Young people leave home for a number of reasons, but common factors include a disrupted family life, unplanned pregnancy, fear of violence in the home or drug or alcohol misuse.

Through Stop2Night, host families offer the youngsters an average of three nights' accommodation in their homes to enable them to get on their feet. Volunteer drivers take the young people to their hosts so they can introduce them and ensure they settle in.

Bridget initially joined the charity to help man the phones, but after a year she decided she wanted to be a host too. She admits, however, to being nervous the first time.

"It was a girl who stayed with me first and I can remember feeling really scared, very nervous," she says. "I was worried about what they were going to be like, if they were going to be abusive or aggressive. But she was fine and, when you think about it, it's scary for both parties.

"When I tell people I'm a host they think I'm mad. They automatically think this person is going to rob you blind or they see them as drug addicts, but at that age they're just generally going through a rough patch - no-one is immune to being homeless. Nobody chooses to be on the streets."

Bridget has been a host for ten years, but she says the charity needs more families to come forward. They currently have three families, including Bridget, but would ideally like five or six. Referrals come from various organisations such as Darlington Borough Council, social services and the Darlington charity First Stop and occasionally the police.

"Our referral process is very good. We don't accept anybody unless we know as much about them as we can," she says.

"The charity has never had any abusive behaviour from any youngsters and only two minor incidents of theft. There were 152 young people whom we helped in the last financial year alone. We don't take people who are under the influence of drugs, alcohol or solvents or who have criminal convictions for violence or sexual assaults. If there's a doubt in my mind we don't take them."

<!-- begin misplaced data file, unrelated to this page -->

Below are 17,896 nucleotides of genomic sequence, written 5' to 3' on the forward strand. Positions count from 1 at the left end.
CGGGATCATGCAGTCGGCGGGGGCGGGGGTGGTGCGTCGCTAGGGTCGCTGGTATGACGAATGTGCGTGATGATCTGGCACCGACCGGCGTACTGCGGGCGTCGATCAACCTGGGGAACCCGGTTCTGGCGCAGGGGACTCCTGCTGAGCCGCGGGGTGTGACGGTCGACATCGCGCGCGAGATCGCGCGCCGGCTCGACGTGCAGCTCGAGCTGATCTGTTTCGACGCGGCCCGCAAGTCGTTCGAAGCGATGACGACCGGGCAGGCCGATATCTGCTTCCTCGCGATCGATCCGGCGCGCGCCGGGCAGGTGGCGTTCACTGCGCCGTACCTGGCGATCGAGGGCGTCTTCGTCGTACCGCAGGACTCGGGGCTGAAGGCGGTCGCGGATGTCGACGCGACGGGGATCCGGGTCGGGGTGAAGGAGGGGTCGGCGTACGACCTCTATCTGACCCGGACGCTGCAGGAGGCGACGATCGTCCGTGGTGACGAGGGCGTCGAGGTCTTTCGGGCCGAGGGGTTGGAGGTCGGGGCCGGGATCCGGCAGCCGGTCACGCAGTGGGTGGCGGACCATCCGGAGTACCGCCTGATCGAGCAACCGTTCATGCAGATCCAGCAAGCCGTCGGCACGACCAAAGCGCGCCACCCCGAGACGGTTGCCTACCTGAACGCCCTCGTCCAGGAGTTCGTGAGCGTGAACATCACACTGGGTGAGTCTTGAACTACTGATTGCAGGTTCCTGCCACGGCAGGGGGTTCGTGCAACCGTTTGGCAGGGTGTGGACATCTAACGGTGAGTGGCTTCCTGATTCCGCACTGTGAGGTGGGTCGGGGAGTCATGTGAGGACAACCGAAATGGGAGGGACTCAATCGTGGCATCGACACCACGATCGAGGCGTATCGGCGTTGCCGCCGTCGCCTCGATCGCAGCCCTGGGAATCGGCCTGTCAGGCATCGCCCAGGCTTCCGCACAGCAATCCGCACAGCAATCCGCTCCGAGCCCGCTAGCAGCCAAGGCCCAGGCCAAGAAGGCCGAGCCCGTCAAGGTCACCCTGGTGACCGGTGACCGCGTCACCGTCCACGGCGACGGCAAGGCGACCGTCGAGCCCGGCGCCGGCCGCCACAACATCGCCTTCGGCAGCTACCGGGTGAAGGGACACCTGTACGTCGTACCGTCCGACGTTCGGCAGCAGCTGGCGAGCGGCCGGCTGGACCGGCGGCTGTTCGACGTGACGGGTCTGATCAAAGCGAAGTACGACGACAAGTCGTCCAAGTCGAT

People who are volunteering to be hosts need a house with a spare room and should be compassionate and non-judgemental. Single people can act as hosts but women are never put with male hosts and vice versa. The charity pays £40 per stay to cover food, washing and hot water, etc.

According to Bridget, the young people vary in character, from those who are quiet and a little withdrawn, to others who are glad for a friendly ear and welcome the opportunity to talk.

Bridget has five children, aged between nine months and 12-years-old, and none of them have a problem with the "visitors" to their Darlington home. Partner David is also incredibly supportive, she says, which is just as well seeing as they take in up to 30 youngsters a year.

"They're used to it," she smiles. "I always ring up first and say we're having guests for dinner. Fortunately we've got a big house with an attic room so there's plenty of space."

Bridget finds the whole experience extremely rewarding and, with her Catholic background, says it's nice to know she's helped someone in their hour of need. But then she also has the knack of being able to talk to them on their level, because she, too, has experienced much of what they are going through.

"I think it means a great deal to them (the youngsters) when you think the other option is just a guest house where there's no support or staying on the streets," she says.

"I think somebody that age is very vulnerable and they do need that support. Because I've been there myself I know there's nothing worse for them than to be put in a nasty house like I was where there's no support and nobody to look out for you. Especially when you have problems.

"People probably think of homelessness being something which happens in London and the big cities - but it can happen anywhere."

* To volunteer as a host contact Stop2Night on (01325) 382737. The charity is also looking for people to help man the phones.